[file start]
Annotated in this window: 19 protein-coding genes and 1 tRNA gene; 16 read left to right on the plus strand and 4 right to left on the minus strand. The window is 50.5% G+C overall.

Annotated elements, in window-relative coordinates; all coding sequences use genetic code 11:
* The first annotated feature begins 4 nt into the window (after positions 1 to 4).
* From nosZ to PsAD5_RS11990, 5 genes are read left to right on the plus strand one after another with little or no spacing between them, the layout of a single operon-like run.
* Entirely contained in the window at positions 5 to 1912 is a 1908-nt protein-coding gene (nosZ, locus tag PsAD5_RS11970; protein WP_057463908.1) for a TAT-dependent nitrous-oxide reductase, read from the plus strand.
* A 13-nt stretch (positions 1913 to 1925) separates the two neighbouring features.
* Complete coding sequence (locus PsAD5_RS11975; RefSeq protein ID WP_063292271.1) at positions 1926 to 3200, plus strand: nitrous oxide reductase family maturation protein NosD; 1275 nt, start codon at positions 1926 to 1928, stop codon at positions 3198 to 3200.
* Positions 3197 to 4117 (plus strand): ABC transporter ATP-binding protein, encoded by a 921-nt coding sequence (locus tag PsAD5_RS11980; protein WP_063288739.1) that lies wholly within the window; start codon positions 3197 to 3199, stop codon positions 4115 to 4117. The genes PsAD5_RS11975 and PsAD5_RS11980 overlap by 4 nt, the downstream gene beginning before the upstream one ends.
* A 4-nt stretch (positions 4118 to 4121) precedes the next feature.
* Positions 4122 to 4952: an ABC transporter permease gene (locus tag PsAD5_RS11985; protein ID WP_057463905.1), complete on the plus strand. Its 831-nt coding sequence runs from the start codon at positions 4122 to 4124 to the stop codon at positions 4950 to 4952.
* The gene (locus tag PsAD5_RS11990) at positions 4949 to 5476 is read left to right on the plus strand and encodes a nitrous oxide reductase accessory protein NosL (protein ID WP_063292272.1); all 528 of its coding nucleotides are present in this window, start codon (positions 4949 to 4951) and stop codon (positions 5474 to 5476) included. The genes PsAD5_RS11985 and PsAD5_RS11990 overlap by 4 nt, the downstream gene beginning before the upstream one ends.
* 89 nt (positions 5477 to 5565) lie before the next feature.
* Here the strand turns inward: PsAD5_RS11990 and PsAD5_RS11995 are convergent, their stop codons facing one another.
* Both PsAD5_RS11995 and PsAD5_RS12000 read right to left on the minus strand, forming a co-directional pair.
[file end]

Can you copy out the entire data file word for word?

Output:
Annotated in this window: 19 protein-coding genes and 1 tRNA gene; 16 read left to right on the plus strand and 4 right to left on the minus strand. The window is 50.5% G+C overall.

Annotated elements, in window-relative coordinates; all coding sequences use genetic code 11:
* The first annotated feature begins 4 nt into the window (after positions 1 to 4).
* From nosZ to PsAD5_RS11990, 5 genes are read left to right on the plus strand one after another with little or no spacing between them, the layout of a single operon-like run.
* Entirely contained in the window at positions 5 to 1912 is a 1908-nt protein-coding gene (nosZ, locus tag PsAD5_RS11970; protein WP_057463908.1) for a TAT-dependent nitrous-oxide reductase, read from the plus strand.
* A 13-nt stretch (positions 1913 to 1925) separates the two neighbouring features.
* Complete coding sequence (locus PsAD5_RS11975; RefSeq protein ID WP_063292271.1) at positions 1926 to 3200, plus strand: nitrous oxide reductase family maturation protein NosD; 1275 nt, start codon at positions 1926 to 1928, stop codon at positions 3198 to 3200.
* Positions 3197 to 4117 (plus strand): ABC transporter ATP-binding protein, encoded by a 921-nt coding sequence (locus tag PsAD5_RS11980; protein WP_063288739.1) that lies wholly within the window; start codon positions 3197 to 3199, stop codon positions 4115 to 4117. The genes PsAD5_RS11975 and PsAD5_RS11980 overlap by 4 nt, the downstream gene beginning before the upstream one ends.
* A 4-nt stretch (positions 4118 to 4121) precedes the next feature.
* Positions 4122 to 4952: an ABC transporter permease gene (locus tag PsAD5_RS11985; protein ID WP_057463905.1), complete on the plus strand. Its 831-nt coding sequence runs from the start codon at positions 4122 to 4124 to the stop codon at positions 4950 to 4952.
* The gene (locus tag PsAD5_RS11990) at positions 4949 to 5476 is read left to right on the plus strand and encodes a nitrous oxide reductase accessory protein NosL (protein ID WP_063292272.1); all 528 of its coding nucleotides are present in this window, start codon (positions 4949 to 4951) and stop codon (positions 5474 to 5476) included. The genes PsAD5_RS11985 and PsAD5_RS11990 overlap by 4 nt, the downstream gene beginning before the upstream one ends.
* 89 nt (positions 5477 to 5565) lie before the next feature.
* Here the strand turns inward: PsAD5_RS11990 and PsAD5_RS11995 are convergent, their stop codons facing one another.
* Both PsAD5_RS11995 and PsAD5_RS12000 read right to left on the minus strand, forming a co-directional pair.